Just a sample: The National Association of Software and Services Companies (NASSCOM), which represents the $100-billion IT and BPO industry, has strong views against the Internet governance model of the Internet Corporation for Assigned Numbers and Names (ICANN), but favours self-regulation. Its president Som Mittal says: “NASSCOM does not favour oversight by an existing U.N. organisation like ITU. Internet and infrastructure have to be in the hands of expert organisations with proven experience.
An excerpt from a trade newsletter published by the Govt of India: According to the National Association of Software and Service Companies (NASSCOM), the apex body for software services in India, the revenue of the information technology sector has risen from 1.2 per cent of the gross domestic product (GDP) in FY 1997-98 to an estimated 5.8 per cent in FY 2008-09. Further, the industry body expects the sector to grow between 4 per cent and 7 per cent during 2009-10 and return to over 10 per cent growth next year. India’s IT growth in the world is primarily dominated by IT software and services such as Custom Application Development and Maintenance (CADM), System Integration, IT Consulting, Application Management, Software testing, and Web services.
One of the bad things about projections, especially long-term projections, is the lack of accountability. Or that like astrological forecasts, we only talk about the ones that were right. But anyway there is an interesting discussion of the Indian outsourcing industry, including a discussion on projections. A decade ago, McKinsey and India’s powerful information technology and outsourcing trade group, Nasscom, predicted that revenue from outsourcing by foreign companies would reach $50 billion in India in 2010. The global economic slowdown has delayed that by three or four quarters — revenue is predicted to reach $47 billion this year.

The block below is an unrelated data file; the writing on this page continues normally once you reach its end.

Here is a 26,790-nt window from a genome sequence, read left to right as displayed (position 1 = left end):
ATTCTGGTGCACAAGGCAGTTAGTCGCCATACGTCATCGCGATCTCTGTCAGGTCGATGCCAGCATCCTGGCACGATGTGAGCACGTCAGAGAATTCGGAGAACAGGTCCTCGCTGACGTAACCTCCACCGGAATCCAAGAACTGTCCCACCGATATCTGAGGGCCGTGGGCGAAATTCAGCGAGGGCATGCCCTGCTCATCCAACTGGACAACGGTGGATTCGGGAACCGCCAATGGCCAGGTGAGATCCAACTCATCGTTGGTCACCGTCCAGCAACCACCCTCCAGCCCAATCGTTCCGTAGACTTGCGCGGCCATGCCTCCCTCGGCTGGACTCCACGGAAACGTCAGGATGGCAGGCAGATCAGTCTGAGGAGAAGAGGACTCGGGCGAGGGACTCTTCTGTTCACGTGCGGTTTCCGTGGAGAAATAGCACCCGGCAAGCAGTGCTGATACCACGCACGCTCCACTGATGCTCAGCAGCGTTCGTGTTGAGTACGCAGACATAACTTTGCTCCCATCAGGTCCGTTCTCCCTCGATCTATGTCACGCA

There is no reason why Pakistan, Bangladesh, Sri Lanka, and even the microstates of Bhutan and Maldives cannot get BPO business, not in competition with the Indian juggernaut, but in a complementary way. Sri Lanka had no BPO business to speak of prior to 2002, despite similarities with South India where it was booming. It was only after the international liberalization of 2002-03 that BPOs started in a significant way in Sri Lanka, though that promising start has been affected by the unsettled security situation. For the policy makers and implementors in these countries to contemplate: 1 percent of USD 60 billion is USD 600 million. That is not chump change.
The Hindu Businessline, Thomas K Thomas, New Delhi , July 13Increasing usage of broadband and Internet-based services has prompted Indian international bandwidth providers to raise their capacity by 95 per cent over a one-year period. According to the Telecom Regulatory Authority of India, bandwidth owned by various gateway service providers such as VSNL, Reliance Communication and Bharti has gone up to 12.7 Giga bytes in March 2006 compared to 6.5 Giga bytes at the end of the previous financial year. Explaining the growth, Mr Kiran Karnik, President, Nasscom, said: “Bandwidth requirement is largely being driven by the IT industry, particularly the BPO sector, and also rapid Internet adoption at homes.